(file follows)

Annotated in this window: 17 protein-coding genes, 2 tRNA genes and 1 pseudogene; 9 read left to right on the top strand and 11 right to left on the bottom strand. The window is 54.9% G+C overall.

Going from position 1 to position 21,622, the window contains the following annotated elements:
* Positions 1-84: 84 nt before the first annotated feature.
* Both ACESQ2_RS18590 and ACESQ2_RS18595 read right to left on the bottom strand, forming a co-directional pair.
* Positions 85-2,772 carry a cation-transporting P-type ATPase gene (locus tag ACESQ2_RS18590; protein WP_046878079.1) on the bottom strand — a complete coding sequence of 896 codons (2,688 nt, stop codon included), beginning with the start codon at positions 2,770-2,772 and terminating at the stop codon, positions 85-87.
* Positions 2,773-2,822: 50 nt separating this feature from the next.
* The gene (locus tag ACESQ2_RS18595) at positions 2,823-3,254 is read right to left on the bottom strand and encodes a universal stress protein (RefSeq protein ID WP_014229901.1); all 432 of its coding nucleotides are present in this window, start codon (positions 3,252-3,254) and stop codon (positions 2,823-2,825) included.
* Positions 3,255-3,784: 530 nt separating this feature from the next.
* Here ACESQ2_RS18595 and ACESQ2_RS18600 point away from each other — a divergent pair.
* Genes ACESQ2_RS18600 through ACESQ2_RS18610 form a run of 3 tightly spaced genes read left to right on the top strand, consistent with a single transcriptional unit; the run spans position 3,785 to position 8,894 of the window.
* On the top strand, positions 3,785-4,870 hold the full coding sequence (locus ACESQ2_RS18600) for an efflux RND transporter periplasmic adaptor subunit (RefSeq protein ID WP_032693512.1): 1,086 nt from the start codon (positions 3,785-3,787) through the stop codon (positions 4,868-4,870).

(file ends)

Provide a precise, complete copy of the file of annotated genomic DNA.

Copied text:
Annotated in this window: 17 protein-coding genes, 2 tRNA genes and 1 pseudogene; 9 read left to right on the top strand and 11 right to left on the bottom strand. The window is 54.9% G+C overall.

Going from position 1 to position 21,622, the window contains the following annotated elements:
* Positions 1-84: 84 nt before the first annotated feature.
* Both ACESQ2_RS18590 and ACESQ2_RS18595 read right to left on the bottom strand, forming a co-directional pair.
* Positions 85-2,772 carry a cation-transporting P-type ATPase gene (locus tag ACESQ2_RS18590; protein WP_046878079.1) on the bottom strand — a complete coding sequence of 896 codons (2,688 nt, stop codon included), beginning with the start codon at positions 2,770-2,772 and terminating at the stop codon, positions 85-87.
* Positions 2,773-2,822: 50 nt separating this feature from the next.
* The gene (locus tag ACESQ2_RS18595) at positions 2,823-3,254 is read right to left on the bottom strand and encodes a universal stress protein (RefSeq protein ID WP_014229901.1); all 432 of its coding nucleotides are present in this window, start codon (positions 3,252-3,254) and stop codon (positions 2,823-2,825) included.
* Positions 3,255-3,784: 530 nt separating this feature from the next.
* Here ACESQ2_RS18595 and ACESQ2_RS18600 point away from each other — a divergent pair.
* Genes ACESQ2_RS18600 through ACESQ2_RS18610 form a run of 3 tightly spaced genes read left to right on the top strand, consistent with a single transcriptional unit; the run spans position 3,785 to position 8,894 of the window.
* On the top strand, positions 3,785-4,870 hold the full coding sequence (locus ACESQ2_RS18600) for an efflux RND transporter periplasmic adaptor subunit (RefSeq protein ID WP_032693512.1): 1,086 nt from the start codon (positions 3,785-3,787) through the stop codon (positions 4,868-4,870).